All about dinosaurs, fossils and prehistoric animals by Everything Dinosaur team members.
5 06, 2016

Kulindadromeus Gets Its Coat of Feathers

By | June 5th, 2016|Dinosaur and Prehistoric Animal News Stories, Dinosaur Fans, Main Page, Palaeontological articles|0 Comments

Reconstructing the Feathered Kulindadromeus zabaikalicus

The remarkable Kulindadromeus (K. zabaikalicus), the earliest known member of the Ornithischia (bird-hipped dinosaurs), to have been feathered has been reconstructed as part of a dinosaur exhibition currently on display in Japan.  The beautifully made, life-size model of this early Middle Jurassic herbivore will provide visitors with an opportunity to see for themselves how some of the Ornithischia evolved into feathered forms.  Kulindadromeus suggests that perhaps, the majority of dinosaurs, not just the Theropods were covered in a coat of feathers.

A Life Size Model of Kulindadromeus zabaikalicus

A scale model of the feathered dinosaur Kulindadromeus.

A 1:1 scale model of Kulindadromeus.

Picture Credit: T. Hubin/RBINS

It was back in the summer of 2014 that Everything Dinosaur reported upon the discovery of an extensive bone-bed that preserved the fossilised remains of a number of specimens of this dinosaur.  The rocks represent strata that was laid down sometime between 175 and 160 million years ago (Middle Jurassic Period).

To read an article by Everything Dinosaur on the discovery of Kulindadromeus: Did All Dinosaurs Have Feathers?

The Kulindadromeus fossil material comes from a site on the banks of the River Olov in the TransBaikal region of Siberia.  Dr. Pascal Godefroit (Royal Belgian Institute of Natural Sciences), one of the scientists responsible for naming this little, one-metre-long dinosaur back in 2014, has commissioned the reconstruction of a life-sized model of this feathered animal along with a replica of its skeleton.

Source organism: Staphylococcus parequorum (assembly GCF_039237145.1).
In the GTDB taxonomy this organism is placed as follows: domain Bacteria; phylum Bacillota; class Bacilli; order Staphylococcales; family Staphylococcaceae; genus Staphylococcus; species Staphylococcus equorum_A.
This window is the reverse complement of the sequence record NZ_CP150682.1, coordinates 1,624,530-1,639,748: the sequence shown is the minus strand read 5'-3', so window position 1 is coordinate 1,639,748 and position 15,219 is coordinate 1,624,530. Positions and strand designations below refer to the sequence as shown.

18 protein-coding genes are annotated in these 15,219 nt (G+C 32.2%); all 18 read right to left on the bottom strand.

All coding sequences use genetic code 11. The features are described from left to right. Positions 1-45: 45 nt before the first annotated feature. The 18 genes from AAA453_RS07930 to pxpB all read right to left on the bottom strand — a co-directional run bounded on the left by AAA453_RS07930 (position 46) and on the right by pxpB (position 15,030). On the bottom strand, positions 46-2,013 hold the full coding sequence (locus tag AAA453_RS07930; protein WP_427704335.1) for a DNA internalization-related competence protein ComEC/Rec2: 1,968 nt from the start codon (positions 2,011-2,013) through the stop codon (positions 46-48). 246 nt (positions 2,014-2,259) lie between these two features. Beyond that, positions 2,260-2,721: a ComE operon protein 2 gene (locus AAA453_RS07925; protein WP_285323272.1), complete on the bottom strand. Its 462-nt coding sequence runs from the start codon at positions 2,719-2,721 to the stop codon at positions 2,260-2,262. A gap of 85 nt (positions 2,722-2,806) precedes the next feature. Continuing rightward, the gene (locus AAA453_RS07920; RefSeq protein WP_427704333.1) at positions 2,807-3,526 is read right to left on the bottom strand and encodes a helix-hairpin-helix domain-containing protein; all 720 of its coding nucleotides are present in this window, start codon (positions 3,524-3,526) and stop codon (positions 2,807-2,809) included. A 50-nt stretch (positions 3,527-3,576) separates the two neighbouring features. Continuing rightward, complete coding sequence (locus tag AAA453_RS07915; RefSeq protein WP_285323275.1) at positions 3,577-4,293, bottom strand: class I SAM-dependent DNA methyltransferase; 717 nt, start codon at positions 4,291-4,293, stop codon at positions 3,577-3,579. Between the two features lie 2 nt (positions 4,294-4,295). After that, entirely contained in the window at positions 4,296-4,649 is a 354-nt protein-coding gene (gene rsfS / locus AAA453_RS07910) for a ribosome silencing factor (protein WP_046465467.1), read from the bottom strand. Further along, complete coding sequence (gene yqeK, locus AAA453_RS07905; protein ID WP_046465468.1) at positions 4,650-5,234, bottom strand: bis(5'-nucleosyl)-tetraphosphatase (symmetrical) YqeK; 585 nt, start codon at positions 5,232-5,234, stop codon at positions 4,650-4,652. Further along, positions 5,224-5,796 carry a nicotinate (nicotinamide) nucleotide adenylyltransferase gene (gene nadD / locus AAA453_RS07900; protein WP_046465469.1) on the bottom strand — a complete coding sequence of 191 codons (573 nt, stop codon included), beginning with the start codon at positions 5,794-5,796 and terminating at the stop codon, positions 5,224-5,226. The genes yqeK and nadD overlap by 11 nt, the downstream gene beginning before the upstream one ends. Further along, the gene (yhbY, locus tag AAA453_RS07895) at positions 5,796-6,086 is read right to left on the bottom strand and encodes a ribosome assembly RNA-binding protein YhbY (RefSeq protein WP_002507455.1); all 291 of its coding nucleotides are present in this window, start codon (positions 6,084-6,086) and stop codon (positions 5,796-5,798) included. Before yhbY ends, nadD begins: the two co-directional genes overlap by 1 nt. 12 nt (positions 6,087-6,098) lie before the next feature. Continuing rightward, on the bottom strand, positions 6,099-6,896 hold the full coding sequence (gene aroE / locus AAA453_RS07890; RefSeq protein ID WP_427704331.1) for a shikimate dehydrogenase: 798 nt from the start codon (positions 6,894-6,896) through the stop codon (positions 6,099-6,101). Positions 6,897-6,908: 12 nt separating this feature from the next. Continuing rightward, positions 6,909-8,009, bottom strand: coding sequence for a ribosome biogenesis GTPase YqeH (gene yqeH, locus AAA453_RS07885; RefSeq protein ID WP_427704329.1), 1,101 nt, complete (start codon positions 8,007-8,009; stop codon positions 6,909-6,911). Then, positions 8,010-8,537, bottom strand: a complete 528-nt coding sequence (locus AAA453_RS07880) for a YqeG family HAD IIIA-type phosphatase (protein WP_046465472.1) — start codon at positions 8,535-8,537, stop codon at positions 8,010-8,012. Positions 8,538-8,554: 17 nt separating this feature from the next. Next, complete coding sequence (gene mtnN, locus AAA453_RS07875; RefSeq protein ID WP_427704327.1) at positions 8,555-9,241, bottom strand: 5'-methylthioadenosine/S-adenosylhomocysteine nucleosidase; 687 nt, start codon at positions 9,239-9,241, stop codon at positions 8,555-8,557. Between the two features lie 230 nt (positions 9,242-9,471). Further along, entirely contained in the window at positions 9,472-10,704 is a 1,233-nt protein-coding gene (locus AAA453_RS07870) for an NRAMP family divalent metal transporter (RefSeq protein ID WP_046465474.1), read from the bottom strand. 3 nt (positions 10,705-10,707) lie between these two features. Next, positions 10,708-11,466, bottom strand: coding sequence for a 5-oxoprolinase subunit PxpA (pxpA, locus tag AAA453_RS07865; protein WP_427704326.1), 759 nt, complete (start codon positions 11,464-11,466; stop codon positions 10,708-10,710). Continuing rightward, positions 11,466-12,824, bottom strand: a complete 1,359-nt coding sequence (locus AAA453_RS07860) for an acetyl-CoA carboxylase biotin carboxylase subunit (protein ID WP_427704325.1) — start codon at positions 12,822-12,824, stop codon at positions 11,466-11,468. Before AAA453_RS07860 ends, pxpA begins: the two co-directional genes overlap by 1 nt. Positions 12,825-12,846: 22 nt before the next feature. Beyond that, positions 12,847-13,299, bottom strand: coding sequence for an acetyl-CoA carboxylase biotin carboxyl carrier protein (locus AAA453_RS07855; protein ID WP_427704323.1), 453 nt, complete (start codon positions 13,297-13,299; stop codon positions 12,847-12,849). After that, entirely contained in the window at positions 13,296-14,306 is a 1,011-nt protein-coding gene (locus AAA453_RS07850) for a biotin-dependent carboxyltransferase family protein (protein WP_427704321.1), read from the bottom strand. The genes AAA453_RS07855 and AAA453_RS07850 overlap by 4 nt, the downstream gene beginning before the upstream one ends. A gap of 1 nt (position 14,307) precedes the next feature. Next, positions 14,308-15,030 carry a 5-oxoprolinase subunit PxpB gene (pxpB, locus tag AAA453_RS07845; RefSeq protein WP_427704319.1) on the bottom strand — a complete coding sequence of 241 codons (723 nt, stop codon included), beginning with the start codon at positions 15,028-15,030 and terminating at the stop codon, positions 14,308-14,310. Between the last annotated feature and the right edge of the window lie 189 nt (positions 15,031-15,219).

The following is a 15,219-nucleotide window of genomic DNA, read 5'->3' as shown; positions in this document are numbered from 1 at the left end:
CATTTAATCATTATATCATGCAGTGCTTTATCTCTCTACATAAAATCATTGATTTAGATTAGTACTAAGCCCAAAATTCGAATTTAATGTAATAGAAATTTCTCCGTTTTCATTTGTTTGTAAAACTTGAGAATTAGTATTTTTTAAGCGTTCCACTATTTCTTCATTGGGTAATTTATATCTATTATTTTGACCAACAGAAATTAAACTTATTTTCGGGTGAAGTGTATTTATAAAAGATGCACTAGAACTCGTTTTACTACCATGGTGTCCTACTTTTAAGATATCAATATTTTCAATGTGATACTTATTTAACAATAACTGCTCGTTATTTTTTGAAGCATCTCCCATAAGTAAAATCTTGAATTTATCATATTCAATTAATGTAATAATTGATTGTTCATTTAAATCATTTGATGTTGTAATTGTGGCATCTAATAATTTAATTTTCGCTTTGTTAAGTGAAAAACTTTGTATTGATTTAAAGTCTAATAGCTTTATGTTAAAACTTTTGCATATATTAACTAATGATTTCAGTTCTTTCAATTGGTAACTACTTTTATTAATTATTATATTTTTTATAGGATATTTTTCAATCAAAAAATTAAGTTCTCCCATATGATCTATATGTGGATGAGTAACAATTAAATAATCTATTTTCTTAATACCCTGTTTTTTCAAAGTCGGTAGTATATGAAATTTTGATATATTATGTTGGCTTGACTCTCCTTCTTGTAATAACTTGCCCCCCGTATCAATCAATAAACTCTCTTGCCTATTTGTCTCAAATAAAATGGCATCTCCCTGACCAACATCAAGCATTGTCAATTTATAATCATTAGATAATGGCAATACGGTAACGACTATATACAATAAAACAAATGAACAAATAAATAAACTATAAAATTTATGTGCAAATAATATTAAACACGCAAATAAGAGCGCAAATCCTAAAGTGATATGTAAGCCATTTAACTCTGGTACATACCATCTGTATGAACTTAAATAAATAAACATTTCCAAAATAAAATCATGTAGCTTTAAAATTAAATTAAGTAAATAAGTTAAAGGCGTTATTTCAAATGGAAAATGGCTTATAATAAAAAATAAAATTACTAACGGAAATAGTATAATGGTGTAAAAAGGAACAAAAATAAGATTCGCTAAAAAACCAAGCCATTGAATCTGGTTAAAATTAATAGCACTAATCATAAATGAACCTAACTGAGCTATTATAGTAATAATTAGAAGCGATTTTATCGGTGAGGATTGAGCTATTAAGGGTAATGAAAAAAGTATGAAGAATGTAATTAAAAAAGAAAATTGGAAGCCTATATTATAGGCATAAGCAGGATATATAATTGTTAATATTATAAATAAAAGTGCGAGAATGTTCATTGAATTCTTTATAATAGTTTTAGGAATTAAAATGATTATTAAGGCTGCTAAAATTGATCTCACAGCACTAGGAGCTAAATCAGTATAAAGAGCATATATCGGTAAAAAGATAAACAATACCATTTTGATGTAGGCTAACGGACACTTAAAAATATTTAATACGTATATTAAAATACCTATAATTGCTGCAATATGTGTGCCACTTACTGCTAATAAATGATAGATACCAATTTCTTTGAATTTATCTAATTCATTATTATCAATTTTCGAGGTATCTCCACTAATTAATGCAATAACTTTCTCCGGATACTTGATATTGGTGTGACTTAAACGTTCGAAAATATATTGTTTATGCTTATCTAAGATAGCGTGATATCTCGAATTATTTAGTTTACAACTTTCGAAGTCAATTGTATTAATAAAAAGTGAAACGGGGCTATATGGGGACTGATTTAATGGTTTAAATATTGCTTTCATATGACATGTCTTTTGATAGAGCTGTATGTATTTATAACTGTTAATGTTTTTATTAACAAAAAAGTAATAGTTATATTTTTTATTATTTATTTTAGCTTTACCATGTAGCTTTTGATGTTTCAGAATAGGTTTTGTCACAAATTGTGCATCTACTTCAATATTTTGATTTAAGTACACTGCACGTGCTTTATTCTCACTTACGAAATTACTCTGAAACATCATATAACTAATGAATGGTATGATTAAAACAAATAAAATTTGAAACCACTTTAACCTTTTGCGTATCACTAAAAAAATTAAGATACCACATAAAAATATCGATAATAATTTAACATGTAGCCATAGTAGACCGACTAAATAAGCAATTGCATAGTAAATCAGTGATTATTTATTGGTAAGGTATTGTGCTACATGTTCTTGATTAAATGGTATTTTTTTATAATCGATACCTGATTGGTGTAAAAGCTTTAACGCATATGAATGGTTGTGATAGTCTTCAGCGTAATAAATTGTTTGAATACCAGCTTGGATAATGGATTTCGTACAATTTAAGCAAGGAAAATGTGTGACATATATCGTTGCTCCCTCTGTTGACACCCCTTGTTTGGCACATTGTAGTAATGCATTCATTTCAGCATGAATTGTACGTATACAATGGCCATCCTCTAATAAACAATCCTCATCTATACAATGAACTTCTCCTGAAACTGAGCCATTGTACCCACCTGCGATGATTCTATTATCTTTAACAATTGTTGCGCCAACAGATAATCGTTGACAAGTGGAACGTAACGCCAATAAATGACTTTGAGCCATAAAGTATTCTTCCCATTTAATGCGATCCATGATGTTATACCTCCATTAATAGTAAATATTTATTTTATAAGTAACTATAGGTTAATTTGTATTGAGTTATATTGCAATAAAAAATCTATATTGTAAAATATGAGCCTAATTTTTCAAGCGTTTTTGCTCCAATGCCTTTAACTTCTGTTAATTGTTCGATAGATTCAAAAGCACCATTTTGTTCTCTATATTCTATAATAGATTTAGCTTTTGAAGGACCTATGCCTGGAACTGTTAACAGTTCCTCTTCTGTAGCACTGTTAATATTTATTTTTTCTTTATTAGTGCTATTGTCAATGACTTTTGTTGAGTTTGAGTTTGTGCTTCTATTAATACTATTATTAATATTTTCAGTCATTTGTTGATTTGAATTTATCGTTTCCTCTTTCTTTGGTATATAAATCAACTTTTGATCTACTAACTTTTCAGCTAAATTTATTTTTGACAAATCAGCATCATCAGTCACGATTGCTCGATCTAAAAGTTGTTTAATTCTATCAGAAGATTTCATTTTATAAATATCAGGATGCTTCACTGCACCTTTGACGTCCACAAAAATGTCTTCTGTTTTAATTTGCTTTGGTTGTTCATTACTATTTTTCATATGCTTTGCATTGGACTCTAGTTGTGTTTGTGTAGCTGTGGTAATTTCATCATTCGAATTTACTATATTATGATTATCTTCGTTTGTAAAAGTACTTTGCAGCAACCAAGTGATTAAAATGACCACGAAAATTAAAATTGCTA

A Model of the Skeleton of Kulindadromeus

A replica of the skeleton of Kulindadromeus.

A model of the Kulindadromeus skeleton

Picture Credit: T. Hubin/RBINS

Kulindadromeus was very probably bipedal and it may have lived in flocks, just like many birds do today, but it was not very closely related to Aves (birds).  It had filamentous structures covering most of its body, including its head, chest and neck.  The more complex feather-like structures were restricted to the upper arms and the top of the legs, an arrangement of feathers found in many fossils of small Theropod dinosaurs excavated from Lower Cretaceous strata in the famous Lioaning Province of China.  The long tail, that made up at least forty percent of the animal’s entire length may have been completely devoid of feathers, just covered in scales, giving this dinosaur a “rat-tailed” appearance.

Kulindadromeus Could Not Fly

Standing around sixty centimetres high a the hips, this fast-running dinosaur could not fly.  Instead, the feathers probably served as insulation to help keep this active, little animal warm.

Visitors Will Get the Chance to Look into the Eyes of Kulindadromeus

A life-size replica of the dinosaur Kulindadromeus from Siberia.

Kulindadromeus life-size replica.

Picture Credit: T. Hubin/RBINS

Fossils of this curious dinosaur were uncovered in a series of field expeditions between 2010 and 2013, one of the leading researchers was Dr. Sofia Sinitsa (Institute of Natural Resources, Ecology and Cryology) from the Siberian city of Chita.  When the discovery of Kulindadromeus was announced, it led to wide speculation that all dinosaurs could have possessed some form of integumental covering.  Currently, Dr.  Maria McNamara of Cork University (Ireland), is working on a study of the microstructure of the animal’s “proto-feathers”.  A scientific paper detailing this research is due to be published soon.

Commenting on the significance of Kulindadromeus, Dr. Godefroit stated:

“It is a big discovery.  It has completely changed our vision of dinosaurs.  The animal had a short snout, long hind legs, short arms and five strong fingers.  It had reptile-like scales on its tail and shins, with short bristles on its head and back.”

Hundreds of Bones Excavated

During the course of the summer expeditions, the joint Belgian-Russian team excavated a vast amount of Kulindadromeus fossil material, as well as insect and plant fossil remains.

Kulindadromeus Fossil Material from the River Olov Site